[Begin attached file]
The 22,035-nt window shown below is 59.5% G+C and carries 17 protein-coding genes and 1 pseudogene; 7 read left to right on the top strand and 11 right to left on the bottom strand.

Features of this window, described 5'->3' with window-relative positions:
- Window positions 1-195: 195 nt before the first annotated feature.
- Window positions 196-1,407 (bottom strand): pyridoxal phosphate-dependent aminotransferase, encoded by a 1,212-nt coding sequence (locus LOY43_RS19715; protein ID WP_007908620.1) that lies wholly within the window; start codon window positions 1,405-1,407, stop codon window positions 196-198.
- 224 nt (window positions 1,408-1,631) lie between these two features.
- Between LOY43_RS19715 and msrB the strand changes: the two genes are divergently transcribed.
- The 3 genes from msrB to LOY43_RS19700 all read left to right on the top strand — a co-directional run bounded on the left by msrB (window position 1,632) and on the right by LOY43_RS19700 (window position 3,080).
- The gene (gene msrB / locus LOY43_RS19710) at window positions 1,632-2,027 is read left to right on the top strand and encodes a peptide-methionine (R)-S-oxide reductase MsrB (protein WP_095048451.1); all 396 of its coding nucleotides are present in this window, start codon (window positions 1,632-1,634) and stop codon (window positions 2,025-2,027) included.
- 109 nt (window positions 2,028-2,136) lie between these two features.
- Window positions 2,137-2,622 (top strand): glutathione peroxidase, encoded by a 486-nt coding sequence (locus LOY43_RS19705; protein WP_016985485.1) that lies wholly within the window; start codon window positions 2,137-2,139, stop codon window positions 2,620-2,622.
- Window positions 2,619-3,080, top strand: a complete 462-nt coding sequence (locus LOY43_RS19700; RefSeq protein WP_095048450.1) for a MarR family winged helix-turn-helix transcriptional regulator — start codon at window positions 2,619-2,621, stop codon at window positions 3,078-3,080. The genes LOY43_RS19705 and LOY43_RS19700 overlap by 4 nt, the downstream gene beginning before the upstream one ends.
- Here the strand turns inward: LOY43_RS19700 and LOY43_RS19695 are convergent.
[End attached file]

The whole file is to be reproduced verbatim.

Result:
The 22,035-nt window shown below is 59.5% G+C and carries 17 protein-coding genes and 1 pseudogene; 7 read left to right on the top strand and 11 right to left on the bottom strand.

Features of this window, described 5'->3' with window-relative positions:
- Window positions 1-195: 195 nt before the first annotated feature.
- Window positions 196-1,407 (bottom strand): pyridoxal phosphate-dependent aminotransferase, encoded by a 1,212-nt coding sequence (locus LOY43_RS19715; protein ID WP_007908620.1) that lies wholly within the window; start codon window positions 1,405-1,407, stop codon window positions 196-198.
- 224 nt (window positions 1,408-1,631) lie between these two features.
- Between LOY43_RS19715 and msrB the strand changes: the two genes are divergently transcribed.
- The 3 genes from msrB to LOY43_RS19700 all read left to right on the top strand — a co-directional run bounded on the left by msrB (window position 1,632) and on the right by LOY43_RS19700 (window position 3,080).
- The gene (gene msrB / locus LOY43_RS19710) at window positions 1,632-2,027 is read left to right on the top strand and encodes a peptide-methionine (R)-S-oxide reductase MsrB (protein WP_095048451.1); all 396 of its coding nucleotides are present in this window, start codon (window positions 1,632-1,634) and stop codon (window positions 2,025-2,027) included.
- 109 nt (window positions 2,028-2,136) lie between these two features.
- Window positions 2,137-2,622 (top strand): glutathione peroxidase, encoded by a 486-nt coding sequence (locus LOY43_RS19705; protein WP_016985485.1) that lies wholly within the window; start codon window positions 2,137-2,139, stop codon window positions 2,620-2,622.
- Window positions 2,619-3,080, top strand: a complete 462-nt coding sequence (locus LOY43_RS19700; RefSeq protein WP_095048450.1) for a MarR family winged helix-turn-helix transcriptional regulator — start codon at window positions 2,619-2,621, stop codon at window positions 3,078-3,080. The genes LOY43_RS19705 and LOY43_RS19700 overlap by 4 nt, the downstream gene beginning before the upstream one ends.
- Here the strand turns inward: LOY43_RS19700 and LOY43_RS19695 are convergent.